None of this amounts to Western skepticism, of course. While acknowledging the difficulties that lie in the way of witch identification, virtually all of these pastors nevertheless insisted that “witchcraft is real.” But they questioned most of the methods by which people go about identifying witches. Several interviewees seemed to think that confession, if truly voluntary, could be taken as reliable, and a few had stories of individuals who had, through exposure to the witness of Christians, admitted to being witches and had turned away from that path to faith in Christ. One interviewee, however, qualified his acceptance of the validity of even voluntary confessions by saying that these ought to be made only in private counseling sessions rather than under the pressures of public exorcism as is often the case in the revival churches. Another pastor suggested that while it might be right to ask suspected witches if they know why they are being accused (giving them the opportunity to “come clean”), if they claim to be innocent, the counselor has no right to go beyond that and put any kind of pressure on a suspected witch to make a confession.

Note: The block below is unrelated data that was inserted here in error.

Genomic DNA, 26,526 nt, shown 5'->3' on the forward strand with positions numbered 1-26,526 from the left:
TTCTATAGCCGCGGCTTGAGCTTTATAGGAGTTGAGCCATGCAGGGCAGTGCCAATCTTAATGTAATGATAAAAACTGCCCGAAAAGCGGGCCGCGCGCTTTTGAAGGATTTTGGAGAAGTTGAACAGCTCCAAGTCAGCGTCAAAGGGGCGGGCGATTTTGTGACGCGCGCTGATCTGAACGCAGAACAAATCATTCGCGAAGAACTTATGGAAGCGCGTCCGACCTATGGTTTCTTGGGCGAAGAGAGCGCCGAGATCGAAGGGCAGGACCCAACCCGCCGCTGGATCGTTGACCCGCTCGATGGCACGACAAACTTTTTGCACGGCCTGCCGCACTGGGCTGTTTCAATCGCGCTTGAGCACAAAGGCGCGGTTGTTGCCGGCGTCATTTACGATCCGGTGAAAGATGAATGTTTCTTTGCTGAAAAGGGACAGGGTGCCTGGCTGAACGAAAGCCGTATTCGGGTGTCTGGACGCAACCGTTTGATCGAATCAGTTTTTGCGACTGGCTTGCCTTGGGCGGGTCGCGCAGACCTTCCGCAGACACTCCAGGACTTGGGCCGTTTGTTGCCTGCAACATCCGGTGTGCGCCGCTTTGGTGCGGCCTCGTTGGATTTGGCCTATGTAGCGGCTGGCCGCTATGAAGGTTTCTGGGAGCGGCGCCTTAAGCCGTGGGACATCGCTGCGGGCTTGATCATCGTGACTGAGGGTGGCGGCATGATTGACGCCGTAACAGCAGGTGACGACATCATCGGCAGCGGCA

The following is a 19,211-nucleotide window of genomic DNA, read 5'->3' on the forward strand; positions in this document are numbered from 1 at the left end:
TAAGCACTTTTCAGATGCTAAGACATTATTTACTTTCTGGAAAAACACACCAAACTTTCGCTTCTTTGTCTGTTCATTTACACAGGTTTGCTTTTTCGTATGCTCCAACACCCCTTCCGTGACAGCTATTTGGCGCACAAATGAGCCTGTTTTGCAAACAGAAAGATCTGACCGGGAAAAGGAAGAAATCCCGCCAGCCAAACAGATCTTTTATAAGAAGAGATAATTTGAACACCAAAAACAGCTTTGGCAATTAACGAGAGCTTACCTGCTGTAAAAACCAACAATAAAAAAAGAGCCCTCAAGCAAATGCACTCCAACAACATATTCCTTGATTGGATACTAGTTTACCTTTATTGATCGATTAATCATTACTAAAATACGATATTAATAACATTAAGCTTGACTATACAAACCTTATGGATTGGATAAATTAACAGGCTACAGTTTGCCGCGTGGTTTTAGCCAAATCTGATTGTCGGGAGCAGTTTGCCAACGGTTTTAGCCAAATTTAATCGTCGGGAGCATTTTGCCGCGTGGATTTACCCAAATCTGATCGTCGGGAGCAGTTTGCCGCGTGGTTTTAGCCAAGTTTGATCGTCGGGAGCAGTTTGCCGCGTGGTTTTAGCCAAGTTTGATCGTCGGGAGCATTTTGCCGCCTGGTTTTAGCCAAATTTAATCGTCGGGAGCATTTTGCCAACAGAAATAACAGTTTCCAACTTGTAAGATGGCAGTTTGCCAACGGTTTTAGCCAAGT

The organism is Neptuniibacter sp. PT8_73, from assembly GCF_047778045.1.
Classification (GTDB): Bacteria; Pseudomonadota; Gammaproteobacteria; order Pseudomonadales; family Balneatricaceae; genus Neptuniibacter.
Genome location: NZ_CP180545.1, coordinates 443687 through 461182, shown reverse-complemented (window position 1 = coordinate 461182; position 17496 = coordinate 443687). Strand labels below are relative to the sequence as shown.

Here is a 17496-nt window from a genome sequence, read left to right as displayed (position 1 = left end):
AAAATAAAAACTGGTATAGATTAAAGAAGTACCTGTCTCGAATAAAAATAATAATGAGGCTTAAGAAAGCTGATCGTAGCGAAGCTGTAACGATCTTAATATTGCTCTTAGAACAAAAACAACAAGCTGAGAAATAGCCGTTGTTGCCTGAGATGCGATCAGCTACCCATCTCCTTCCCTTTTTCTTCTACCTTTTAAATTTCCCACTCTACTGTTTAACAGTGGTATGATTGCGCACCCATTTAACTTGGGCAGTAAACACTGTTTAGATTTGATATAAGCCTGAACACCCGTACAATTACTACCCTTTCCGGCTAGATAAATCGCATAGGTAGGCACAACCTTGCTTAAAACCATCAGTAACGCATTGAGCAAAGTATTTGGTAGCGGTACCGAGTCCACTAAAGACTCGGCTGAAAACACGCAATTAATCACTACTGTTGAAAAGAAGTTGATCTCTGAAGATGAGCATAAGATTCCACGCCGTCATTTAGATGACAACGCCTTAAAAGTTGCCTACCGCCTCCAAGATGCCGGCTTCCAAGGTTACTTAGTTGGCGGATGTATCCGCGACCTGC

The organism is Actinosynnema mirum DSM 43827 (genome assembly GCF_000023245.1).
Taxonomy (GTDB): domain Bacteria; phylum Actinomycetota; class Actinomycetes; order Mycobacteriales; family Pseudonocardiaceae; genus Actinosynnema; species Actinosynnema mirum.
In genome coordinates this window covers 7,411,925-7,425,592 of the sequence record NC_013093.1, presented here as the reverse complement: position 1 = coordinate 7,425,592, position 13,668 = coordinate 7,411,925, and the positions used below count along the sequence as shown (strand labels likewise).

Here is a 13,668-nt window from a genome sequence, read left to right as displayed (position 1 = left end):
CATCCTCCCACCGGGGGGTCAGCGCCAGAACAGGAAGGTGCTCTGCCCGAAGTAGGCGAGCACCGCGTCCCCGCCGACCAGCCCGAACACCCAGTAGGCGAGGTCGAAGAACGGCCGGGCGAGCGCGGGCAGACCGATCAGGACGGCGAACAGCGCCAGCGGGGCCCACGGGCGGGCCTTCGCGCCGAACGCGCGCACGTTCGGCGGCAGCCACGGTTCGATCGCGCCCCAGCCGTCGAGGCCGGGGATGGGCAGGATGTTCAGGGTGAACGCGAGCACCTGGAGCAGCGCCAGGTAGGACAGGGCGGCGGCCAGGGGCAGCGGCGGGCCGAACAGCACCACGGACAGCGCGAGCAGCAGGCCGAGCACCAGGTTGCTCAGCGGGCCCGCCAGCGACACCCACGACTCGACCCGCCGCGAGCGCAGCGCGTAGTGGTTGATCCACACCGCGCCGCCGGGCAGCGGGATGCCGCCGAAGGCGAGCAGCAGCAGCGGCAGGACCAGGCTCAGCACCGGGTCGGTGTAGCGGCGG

As I was teaching at Shalom University a few weeks ago, one of the students asked, “How did witch accusations come to an end in Europe and North America?” According to Malcolm Gaskill in his book Witchfinders , one of the significant factors was that both pastors and judges began challenging the epistemology of witch identification. They started to ask hard questions about the kind of evidence that was being used to convict witches: things like “confessions” made after days of sleep deprivation, the discovery of physical marks on the body of an accused person that were supposedly proof that they were in league with the devil, coincidence of angry words from the accused and misfortune in the life of the accuser, and so forth. Some pastors and government officials began to denounce such methods of witch identification as unreliable, not to say superstitious nonsense. Those who raised these questions still believed in witchcraft. They were still convinced that Satan sometimes empowered people to do wicked things to others. But they questioned the practices by which “witchfinders” went about identifying alleged witches. Such questions contributed significantly to bringing an end to fears about the activities of witches in society.